How to make an apology without sounding like a wimp!

How to Make An Apology Without Sounding Like a Wimp

How to make an apology without sounding like a wimp!

I am so sorry; really I am deeply sorry, I really mean it.

I am really really sorry, my dear blog for not posting on you for the last couple of months.

I got stuck in something that prevented me from writing on you. I really really hope that you one day can forgive me. I am truly soooooo sorry for what happened, blah blah blah.

You recall a similar situation? Either where you were saying sorry, or somebody else said sorry to you?

It does sound kind of wimpy right?

Like someone is crawling on the floor in deep shame trying to say sorry!

But then again, it is a selfish act because it is not about giving the receiver a sincere apology. It is about the person delivering the apology; in this case, me acting like a wimp to my blog for not posing on it.

It is selfish because I am saying sorry to clean my consciousness and getting the other person to respond positively, like saying “is ok, no worry about it.”

Or even better for my ego, making the person say something like this “No it is not your fault, but my own, you don’t have to say you are sorry.”  

With this way of saying sorry, you are thinking about you, and not the person who deserves the sincere apology. You are removing your responsibility for your action.

On top of that, your excuse becomes less useful, because you say sorry repeatedly, here, right at the moment.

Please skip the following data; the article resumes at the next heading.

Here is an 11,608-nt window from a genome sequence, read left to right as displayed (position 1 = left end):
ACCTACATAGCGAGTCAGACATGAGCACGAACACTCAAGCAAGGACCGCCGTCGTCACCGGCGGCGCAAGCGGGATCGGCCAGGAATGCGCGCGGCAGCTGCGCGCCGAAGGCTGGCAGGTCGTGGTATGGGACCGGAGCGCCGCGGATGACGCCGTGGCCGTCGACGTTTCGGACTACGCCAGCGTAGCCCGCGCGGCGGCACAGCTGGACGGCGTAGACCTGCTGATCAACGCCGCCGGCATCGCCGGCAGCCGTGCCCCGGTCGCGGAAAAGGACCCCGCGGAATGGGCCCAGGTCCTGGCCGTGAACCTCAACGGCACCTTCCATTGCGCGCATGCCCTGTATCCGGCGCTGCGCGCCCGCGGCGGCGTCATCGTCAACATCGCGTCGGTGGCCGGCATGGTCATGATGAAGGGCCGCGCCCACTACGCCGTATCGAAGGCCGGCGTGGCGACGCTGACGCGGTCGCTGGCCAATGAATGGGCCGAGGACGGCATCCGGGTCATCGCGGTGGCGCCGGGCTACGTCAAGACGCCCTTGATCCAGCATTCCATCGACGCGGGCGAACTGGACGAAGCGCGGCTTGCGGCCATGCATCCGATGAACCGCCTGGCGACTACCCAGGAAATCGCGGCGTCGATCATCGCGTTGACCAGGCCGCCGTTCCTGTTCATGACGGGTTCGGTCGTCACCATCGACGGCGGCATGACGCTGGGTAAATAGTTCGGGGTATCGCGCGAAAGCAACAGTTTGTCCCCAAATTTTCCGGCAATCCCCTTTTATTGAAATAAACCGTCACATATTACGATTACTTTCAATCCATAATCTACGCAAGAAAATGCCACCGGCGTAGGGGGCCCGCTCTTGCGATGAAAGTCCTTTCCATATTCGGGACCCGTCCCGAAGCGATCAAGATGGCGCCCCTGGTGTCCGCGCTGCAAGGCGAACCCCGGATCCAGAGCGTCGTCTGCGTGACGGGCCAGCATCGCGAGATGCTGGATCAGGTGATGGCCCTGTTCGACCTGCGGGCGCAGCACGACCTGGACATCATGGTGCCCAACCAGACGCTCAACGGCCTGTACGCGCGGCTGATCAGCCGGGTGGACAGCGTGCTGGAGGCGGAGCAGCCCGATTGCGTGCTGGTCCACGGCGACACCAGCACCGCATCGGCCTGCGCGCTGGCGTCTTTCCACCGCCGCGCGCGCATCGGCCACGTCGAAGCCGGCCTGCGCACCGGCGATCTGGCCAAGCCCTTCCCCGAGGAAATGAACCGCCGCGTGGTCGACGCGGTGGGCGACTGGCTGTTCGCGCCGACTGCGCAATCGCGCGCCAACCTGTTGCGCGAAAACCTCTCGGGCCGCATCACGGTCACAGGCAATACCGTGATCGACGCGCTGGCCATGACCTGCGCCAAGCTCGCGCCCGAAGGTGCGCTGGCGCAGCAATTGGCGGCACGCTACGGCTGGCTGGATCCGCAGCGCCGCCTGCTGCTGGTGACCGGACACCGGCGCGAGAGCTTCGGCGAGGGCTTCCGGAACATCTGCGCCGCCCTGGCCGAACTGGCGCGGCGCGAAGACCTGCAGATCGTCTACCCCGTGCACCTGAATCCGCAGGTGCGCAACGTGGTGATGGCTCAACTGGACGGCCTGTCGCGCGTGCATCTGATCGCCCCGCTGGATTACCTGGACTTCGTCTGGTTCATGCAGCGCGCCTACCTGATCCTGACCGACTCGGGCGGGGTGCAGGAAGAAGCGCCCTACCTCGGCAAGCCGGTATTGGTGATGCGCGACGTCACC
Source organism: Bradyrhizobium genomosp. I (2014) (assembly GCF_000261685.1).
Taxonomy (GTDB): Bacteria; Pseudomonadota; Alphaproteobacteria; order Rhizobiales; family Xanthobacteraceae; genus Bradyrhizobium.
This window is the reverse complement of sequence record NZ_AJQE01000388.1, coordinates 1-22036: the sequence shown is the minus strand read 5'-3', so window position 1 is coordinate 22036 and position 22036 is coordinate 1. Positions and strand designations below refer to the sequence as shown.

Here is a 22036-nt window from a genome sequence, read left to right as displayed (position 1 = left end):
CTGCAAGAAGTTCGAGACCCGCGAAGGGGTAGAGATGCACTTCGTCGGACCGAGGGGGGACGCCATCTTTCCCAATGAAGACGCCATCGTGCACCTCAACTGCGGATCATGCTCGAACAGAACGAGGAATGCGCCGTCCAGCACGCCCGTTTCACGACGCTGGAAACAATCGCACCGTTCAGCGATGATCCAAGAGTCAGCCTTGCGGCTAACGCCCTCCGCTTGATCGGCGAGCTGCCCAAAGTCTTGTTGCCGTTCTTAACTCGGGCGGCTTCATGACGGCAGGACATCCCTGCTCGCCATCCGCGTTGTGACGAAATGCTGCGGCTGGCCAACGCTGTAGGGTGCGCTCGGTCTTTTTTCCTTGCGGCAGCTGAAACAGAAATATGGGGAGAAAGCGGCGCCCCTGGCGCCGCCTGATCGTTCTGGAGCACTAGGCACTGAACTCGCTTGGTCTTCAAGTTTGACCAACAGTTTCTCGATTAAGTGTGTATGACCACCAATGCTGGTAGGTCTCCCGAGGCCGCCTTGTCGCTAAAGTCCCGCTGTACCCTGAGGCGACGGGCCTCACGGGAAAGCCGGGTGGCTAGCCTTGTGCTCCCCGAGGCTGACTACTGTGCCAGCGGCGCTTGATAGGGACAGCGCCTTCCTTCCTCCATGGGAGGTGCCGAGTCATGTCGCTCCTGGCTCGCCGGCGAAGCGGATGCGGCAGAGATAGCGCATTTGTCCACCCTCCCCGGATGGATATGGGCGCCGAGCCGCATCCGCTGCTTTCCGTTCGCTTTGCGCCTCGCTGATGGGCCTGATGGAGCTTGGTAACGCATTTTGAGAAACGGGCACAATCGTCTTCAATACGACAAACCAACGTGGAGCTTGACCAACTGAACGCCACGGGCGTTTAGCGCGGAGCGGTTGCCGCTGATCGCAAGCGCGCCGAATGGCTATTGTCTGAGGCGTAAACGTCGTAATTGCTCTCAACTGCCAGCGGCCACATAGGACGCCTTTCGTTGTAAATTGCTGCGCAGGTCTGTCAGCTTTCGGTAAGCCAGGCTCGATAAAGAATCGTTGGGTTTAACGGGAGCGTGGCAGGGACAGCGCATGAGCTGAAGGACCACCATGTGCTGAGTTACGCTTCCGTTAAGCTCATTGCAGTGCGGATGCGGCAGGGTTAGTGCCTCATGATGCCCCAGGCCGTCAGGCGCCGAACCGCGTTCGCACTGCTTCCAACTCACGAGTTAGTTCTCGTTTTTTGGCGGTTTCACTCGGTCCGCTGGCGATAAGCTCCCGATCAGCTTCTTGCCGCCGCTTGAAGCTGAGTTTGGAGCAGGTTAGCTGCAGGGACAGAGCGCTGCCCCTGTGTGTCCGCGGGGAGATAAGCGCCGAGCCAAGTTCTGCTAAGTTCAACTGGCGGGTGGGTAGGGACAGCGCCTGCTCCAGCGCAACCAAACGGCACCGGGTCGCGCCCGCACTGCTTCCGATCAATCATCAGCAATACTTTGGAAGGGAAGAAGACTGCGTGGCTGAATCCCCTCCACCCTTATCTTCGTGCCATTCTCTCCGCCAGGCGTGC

It gets even worse when you keep saying sorry for a repeated action, like if you are always late. The result is that you become less trustworthy and people will say “yeah sure, whatever.”

How to Make a Sincere Apology

So how do we make a sincere apology if we have screwed something up? These things do happen, and it indeed builds character and respect if you can step forward giving an excuse for your mistakes. But, don’t sound like a wimp, and only use a minimum of “I” words.

When you give an apology, it is all about taking the focus away from you and put it on the receiver. The apology should be all about the receiver and not you. It should be about you showing that you care about someone else feelings.

So let’s say you didn’t show up for an appointment because of you forgot it. It is a human mistake that happens to everyone.

So instead of using words like “I” and “sorry” repeatedly, you can say something like this:

“I deeply apologize for not making our appointment. It slipped my mind.”

“You didn’t deserve that, to be put in an awkward situation where you were waiting for me, wasting your time!”

“How are you feeling. Are you ok?”

“Let’s me make it up to you and hopefully earn your respect again!” 

Your apology shouldn’t be much longer than this; else you may end up sounding like a wimp and fall right back into your old “I Am Soooooo Sorry” pattern.

Using this approach to apologize you show the receiver that you care about the person’s feelings and you do it without losing your self-respect.


Just because we screw up sometimes, we don’t need to lose our dignity and self-respect. You don’t need to start crawling on the floor acting like a wimp. Doing so repeatedly and you will end up surrounded by people who either don’t trust you or respect your character.

You give a sincere apology by putting the focus on the other person and not you, making it straight to the point.

I do know that some people will take advantage of you in this situation, trying to bargain with you. But, here it is up to you to decide how close you want to have them in your life.

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